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Hi! It’s been almost 3 years since my last post. Thought I’d start with that, if you’re still reading my blog 🙂 While one of those years was busy due to travel and just plain ol neglect of blogging, the other was busy with the birth of my most adorable daughter and subsequent learning of how to be a parent. Yeah just that tiny little thing that happened, no big deal. The full-time foodie is now a full-time mama to a vibrant little toddler! I spent the better part of the first year making sure I ate something, anything, in between feeding, diapering, rocking, comforting my little girl. Of course I have to say, even if it’s something you might’ve heard a billion times and is cliche as heck, that the chaos was all worth it. Being a mom is the hardest thing I’ve done, but also the most rewarding. As you can imagine, the foodie-ness had to take a bit ‘ova backseat until my daughter reached her 8th/9th month, when routine finally started creeping back into our lives and I had time to grocery shop, meal plan and cook again! (Shout out to my mama for feeding me until then!)
But I’ll be honest, I have not had a chance to cook as creatively (i.e. nothing interesting enough to post here) and even if I had cooked something interesting, I definitely haven’t had time to stage and take photos of our meals. I guarantee the moment I’d set up a nice bowl of something yummy with the perfect light and the perfect background, I’d have to run over to grab my kiddo who managed to climb and jump on the couch and is a heartbeat away from a bad fall. Murphy’s Law becomes an enormous part of your life as a parent.
So I have no recipe to share, but the reason I’m posting today is actually just to share my new challenges with food- Food Allergies. I was contemplating posting because I’m not about posting suuuuper personal stuff like this for the world to see. But as I fall deeper into the food allergy vortex, I find having a village is important. I’m thankful to all the food allergy moms who share their experiences, workaround recipes and so much more because it has helped me navigate some of my anxiety and confusion. I hope someone can benefit from our story too!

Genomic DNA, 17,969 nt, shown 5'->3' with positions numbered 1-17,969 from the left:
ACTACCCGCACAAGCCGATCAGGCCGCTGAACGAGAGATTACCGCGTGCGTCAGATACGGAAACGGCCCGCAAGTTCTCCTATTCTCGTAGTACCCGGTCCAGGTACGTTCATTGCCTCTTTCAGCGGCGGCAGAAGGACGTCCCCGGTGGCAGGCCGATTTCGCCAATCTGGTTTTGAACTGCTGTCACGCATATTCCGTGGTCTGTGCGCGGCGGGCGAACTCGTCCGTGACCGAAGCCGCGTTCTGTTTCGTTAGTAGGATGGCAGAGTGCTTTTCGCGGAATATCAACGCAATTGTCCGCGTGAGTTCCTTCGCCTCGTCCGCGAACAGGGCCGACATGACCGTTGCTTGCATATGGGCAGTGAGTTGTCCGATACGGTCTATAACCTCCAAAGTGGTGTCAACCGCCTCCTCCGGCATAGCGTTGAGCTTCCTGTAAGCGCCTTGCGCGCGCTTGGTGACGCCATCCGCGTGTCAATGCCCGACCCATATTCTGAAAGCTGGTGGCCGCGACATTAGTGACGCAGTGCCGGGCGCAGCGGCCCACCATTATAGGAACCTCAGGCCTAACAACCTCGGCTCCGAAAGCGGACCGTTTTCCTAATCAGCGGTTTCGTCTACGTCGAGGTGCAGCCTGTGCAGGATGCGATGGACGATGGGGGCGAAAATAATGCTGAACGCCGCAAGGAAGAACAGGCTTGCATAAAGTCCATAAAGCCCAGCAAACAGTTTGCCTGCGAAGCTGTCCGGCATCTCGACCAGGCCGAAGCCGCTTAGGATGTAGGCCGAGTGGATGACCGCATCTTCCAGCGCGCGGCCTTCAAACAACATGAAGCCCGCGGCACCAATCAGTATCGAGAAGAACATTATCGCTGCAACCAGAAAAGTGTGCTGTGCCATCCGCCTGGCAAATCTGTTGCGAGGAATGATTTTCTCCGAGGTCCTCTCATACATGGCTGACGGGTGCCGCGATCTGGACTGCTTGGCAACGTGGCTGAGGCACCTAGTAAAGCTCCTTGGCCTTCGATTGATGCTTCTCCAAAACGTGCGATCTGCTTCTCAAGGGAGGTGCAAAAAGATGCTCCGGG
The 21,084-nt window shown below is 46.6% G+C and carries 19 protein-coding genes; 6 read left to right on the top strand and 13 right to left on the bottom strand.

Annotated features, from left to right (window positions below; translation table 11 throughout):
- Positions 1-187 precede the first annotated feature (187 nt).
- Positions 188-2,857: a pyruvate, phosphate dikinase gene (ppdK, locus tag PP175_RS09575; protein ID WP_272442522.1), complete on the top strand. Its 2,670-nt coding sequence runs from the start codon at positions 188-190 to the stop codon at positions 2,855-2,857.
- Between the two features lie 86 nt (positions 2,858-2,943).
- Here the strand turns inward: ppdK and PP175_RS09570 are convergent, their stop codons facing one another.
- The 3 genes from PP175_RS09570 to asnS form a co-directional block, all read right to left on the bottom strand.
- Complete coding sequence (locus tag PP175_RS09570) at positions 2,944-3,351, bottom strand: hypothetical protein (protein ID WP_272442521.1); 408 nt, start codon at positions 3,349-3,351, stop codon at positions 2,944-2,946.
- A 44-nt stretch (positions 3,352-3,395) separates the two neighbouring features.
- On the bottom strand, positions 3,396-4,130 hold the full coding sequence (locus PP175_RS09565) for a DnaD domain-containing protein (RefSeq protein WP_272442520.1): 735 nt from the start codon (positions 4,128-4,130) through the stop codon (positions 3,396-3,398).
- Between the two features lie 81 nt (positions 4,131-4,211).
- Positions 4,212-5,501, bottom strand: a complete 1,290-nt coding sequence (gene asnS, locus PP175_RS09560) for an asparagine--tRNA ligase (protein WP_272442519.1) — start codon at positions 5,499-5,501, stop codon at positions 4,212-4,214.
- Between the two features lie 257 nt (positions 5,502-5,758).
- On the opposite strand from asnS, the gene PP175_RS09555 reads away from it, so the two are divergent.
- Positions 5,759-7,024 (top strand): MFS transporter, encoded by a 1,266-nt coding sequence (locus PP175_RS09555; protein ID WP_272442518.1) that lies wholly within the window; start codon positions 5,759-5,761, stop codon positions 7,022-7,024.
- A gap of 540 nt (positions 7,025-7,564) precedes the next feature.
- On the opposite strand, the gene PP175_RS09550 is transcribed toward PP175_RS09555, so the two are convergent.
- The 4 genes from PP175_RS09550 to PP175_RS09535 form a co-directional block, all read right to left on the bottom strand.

So the basics, what are food allergies?
Remember that movie Hitch with Will Smith where his face blows up after eating shellfish accidentally and there’s a comical moment of him chugging Benadryl? This might sound odd, but I truly wish it were a comical thing to accidentally eat an allergen. Then we could all brush it off as an “oops!” moment because no one would suffer a fatal reaction. The reality is quite different.
Food allergy(FA) is when a person reacts to a particular food by ingestion, contact and in rare cases by inhalation. Reactions can be mild for some and for others they can be serious and yes, also fatal. This is not to fear monger- believe me, it’s just the nature of the beast known as food allergies. They are simply unpredictable. Even the allergy testing that’s done isn’t 100% fool proof but it’s what we have at this time to take measures safe-guarding our kids. That’s why you see us FA parents being extremely careful because we just don’t know when an accidental exposure can lead to anaphylaxis (when the body goes into shock and airways close to stop breathing). If a reaction was predictable and always resulted in mild discomfort, there likely wouldn’t be so many of us worrying about it and I would not be writing this post.
Why are food allergies a thing now?
My analytical self is constantly asking this question and my hypothesis changes by the minute. There are many many theories out there- genetics, environment, climate change, lack of diverse gut bacteria etc. I’m not a scientist and I’m not an allergist so I have no good answer here. I go through a lot of guilt over what I could have done differently to prevent this for my kiddo and have to remind myself that there is no definitive answer with FA. The fact is that FA’s have been around for a long time, but are becoming increasingly common and I hope that beyond the treatments that exist after the fact, we have a definitive way to prevent them for future generations.
How did we find out about S’ food allergies?
This is something that I feel fortunate about but wish the circumstances were different. My nephew also has multiple FA’s and while I wish he didn’t, it was because of him that I had awareness. It was because of him I tried to be proactive and eat every kind of nut out there while pregnant because I truly thought that exposure in utero might help stave off any nut allergies. So when a study came out about early introduction to nuts helping prevent nut allergies, we promptly jumped on the recommendation and decided to give S peanut butter in a controlled environment with Benadryl on hand at 7 months.
So you can imagine our utter disbelief when she developed hives around her mouth, a runny nose and swelling around her eye prompting us to actually use the Benadryl. How could this happen? I ate peanuts like it was my job during pregnancy. Heck I even ate peanuts and other nuts WHILE breastfeeding her because nuts and trail mix were my go to snacks! She had no other telltale signs like eczema, bloody stools or hives. I didn’t believe it until we went to an allergist who did a skin prick test (SPT) and sure enough, her skin reacted to peanut and the subsequent blood test showed elevated IGE levels for peanut. I don’t think we understood what this meant, but a few days of research had us in tears. Nuts are one of the most difficult allergens to outgrow and for some impossible. We also read about how FA’s can decrease the quality of life for the children who have them and their families.